Effects of reflex-based self-defence training on police performance in simulated high-pressure arrest situations

Research output: Contribution to JournalArticleAcademicpeer-review

Abstract

We investigated the effects of reflex-based self-defence training on police performance in simulated high-pressure arrest situations. Police officers received this training as well as a regular police arrest and self-defence skills training (control training) in a crossover design. Officers’ performance was tested on several variables in six reality-based scenarios before and after each training intervention. Results showed improved performance after the reflex-based training, while there was no such effect of the regular police training. Improved performance could be attributed to better communication, situational awareness (scanning area, alertness), assertiveness, resolution, proportionality, control and converting primary responses into tactical movements. As officers trained complete violent situations (and not just physical skills), they learned to use their actions before physical contact for de-escalation but also for anticipation on possible attacks. Furthermore, they learned to respond against attacks with skills based on their primary reflexes. The results of this study seem to suggest that reflex-based self-defence training better prepares officers for performing in high-pressure arrest situations than the current form of police arrest and self-defence skills training.

Practitioner Summary: Police officers’ performance in high-pressure arrest situations improved after a reflex-based self-defence training, while there was no such effect of a regular police training. As officers learned to anticipate on possible attacks and to respond with skills based on their primary reflexes, they were better able to perform effectively.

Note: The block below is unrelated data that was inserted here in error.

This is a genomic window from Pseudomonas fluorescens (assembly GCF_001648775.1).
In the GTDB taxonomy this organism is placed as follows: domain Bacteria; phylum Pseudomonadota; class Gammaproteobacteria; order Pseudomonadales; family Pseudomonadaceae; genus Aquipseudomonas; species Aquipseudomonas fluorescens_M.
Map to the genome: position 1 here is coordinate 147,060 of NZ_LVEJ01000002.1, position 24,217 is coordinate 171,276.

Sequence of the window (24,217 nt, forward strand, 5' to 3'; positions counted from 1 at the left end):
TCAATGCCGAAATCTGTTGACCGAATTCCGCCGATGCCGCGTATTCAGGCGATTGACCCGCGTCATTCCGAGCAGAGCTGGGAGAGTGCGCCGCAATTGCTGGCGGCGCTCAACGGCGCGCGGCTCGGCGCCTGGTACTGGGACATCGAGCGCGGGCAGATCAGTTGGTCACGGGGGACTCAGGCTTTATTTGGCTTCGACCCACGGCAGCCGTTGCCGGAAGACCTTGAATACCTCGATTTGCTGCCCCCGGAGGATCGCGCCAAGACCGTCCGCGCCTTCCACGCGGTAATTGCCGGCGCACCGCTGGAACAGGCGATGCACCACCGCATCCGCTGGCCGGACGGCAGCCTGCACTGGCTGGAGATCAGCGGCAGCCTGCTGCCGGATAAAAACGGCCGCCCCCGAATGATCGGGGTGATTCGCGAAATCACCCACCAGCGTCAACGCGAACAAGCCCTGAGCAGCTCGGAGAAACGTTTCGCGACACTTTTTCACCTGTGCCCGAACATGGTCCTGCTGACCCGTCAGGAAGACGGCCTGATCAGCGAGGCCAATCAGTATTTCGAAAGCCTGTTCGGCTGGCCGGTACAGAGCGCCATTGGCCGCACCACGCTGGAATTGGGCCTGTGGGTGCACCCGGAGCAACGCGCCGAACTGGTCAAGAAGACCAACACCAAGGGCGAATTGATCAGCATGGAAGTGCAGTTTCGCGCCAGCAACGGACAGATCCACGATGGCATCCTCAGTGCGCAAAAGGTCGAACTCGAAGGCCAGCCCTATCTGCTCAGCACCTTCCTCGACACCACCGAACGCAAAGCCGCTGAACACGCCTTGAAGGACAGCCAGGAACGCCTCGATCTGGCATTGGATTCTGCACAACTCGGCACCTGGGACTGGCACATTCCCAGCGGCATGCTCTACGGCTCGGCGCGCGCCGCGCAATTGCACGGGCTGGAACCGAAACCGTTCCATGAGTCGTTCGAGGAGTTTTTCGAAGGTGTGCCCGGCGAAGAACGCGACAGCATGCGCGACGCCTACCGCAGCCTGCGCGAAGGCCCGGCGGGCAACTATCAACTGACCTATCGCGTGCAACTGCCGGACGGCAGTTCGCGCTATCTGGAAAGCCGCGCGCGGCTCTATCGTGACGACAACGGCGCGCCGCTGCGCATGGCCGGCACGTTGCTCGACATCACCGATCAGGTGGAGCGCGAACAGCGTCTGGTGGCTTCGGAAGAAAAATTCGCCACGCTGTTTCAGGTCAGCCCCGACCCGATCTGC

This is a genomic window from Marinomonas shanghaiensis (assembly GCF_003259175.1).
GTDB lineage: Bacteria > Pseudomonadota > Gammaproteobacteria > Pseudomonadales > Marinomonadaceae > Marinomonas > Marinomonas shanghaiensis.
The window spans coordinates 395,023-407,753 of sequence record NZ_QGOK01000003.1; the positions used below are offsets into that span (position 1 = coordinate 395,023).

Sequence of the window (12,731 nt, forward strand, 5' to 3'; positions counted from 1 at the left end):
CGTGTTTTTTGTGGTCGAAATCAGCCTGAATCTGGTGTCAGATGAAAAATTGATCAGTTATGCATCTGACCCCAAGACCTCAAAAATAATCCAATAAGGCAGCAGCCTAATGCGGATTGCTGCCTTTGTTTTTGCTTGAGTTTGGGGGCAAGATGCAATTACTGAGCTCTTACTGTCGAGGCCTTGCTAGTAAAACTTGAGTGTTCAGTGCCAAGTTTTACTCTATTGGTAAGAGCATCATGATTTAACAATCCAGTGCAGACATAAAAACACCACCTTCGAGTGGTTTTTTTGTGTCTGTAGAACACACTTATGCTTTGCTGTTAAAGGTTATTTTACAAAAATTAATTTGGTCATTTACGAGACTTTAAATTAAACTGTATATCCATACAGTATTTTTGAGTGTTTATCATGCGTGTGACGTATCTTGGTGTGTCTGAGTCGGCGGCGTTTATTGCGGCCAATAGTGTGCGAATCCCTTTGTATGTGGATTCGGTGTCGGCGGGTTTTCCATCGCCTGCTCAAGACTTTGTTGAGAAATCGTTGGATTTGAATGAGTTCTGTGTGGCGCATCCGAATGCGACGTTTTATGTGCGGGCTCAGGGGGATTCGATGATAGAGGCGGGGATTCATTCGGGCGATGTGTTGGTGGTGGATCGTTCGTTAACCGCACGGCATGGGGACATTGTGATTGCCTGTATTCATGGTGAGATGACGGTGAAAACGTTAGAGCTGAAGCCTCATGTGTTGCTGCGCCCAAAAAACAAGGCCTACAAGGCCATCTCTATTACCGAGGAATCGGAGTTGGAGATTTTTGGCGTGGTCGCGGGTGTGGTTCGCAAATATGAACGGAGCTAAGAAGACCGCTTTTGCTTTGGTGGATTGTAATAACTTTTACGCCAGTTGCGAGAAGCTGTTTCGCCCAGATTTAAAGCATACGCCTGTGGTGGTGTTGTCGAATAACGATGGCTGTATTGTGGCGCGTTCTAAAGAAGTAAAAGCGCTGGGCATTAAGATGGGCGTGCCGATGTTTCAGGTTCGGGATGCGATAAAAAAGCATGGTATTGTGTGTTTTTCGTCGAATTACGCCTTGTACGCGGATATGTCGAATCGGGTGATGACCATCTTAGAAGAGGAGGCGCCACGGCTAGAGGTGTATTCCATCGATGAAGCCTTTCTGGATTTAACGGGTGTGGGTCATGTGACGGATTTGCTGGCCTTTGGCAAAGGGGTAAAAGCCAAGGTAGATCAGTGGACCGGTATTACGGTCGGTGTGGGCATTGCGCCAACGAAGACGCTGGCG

Original languageEnglish
Pages (from-to)669-679
JournalErgonomics
Volume60
Issue number5
DOIs
Publication statusPublished - 2017

Fingerprint

self-defense
Police
Law enforcement
Reflex
police
Pressure
performance
Assertiveness
police officer
Cross-Over Studies
proportionality
Communication
escalation
Scanning
contact
scenario

Keywords

  • Anxiety
  • flinch
  • resilience
  • stress
  • threat

Cite this

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title = "Effects of reflex-based self-defence training on police performance in simulated high-pressure arrest situations",
abstract = "We investigated the effects of reflex-based self-defence training on police performance in simulated high-pressure arrest situations. Police officers received this training as well as a regular police arrest and self-defence skills training (control training) in a crossover design. Officers’ performance was tested on several variables in six reality-based scenarios before and after each training intervention. Results showed improved performance after the reflex-based training, while there was no such effect of the regular police training. Improved performance could be attributed to better communication, situational awareness (scanning area, alertness), assertiveness, resolution, proportionality, control and converting primary responses into tactical movements. As officers trained complete violent situations (and not just physical skills), they learned to use their actions before physical contact for de-escalation but also for anticipation on possible attacks. Furthermore, they learned to respond against attacks with skills based on their primary reflexes. The results of this study seem to suggest that reflex-based self-defence training better prepares officers for performing in high-pressure arrest situations than the current form of police arrest and self-defence skills training.Practitioner Summary: Police officers’ performance in high-pressure arrest situations improved after a reflex-based self-defence training, while there was no such effect of a regular police training. As officers learned to anticipate on possible attacks and to respond with skills based on their primary reflexes, they were better able to perform effectively.",
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Effects of reflex-based self-defence training on police performance in simulated high-pressure arrest situations. / Renden, Peter G.; Savelsbergh, Geert J. P.; Oudejans, Raoul R. D.

In: Ergonomics, Vol. 60, No. 5, 2017, p. 669-679.

Research output: Contribution to JournalArticleAcademicpeer-review

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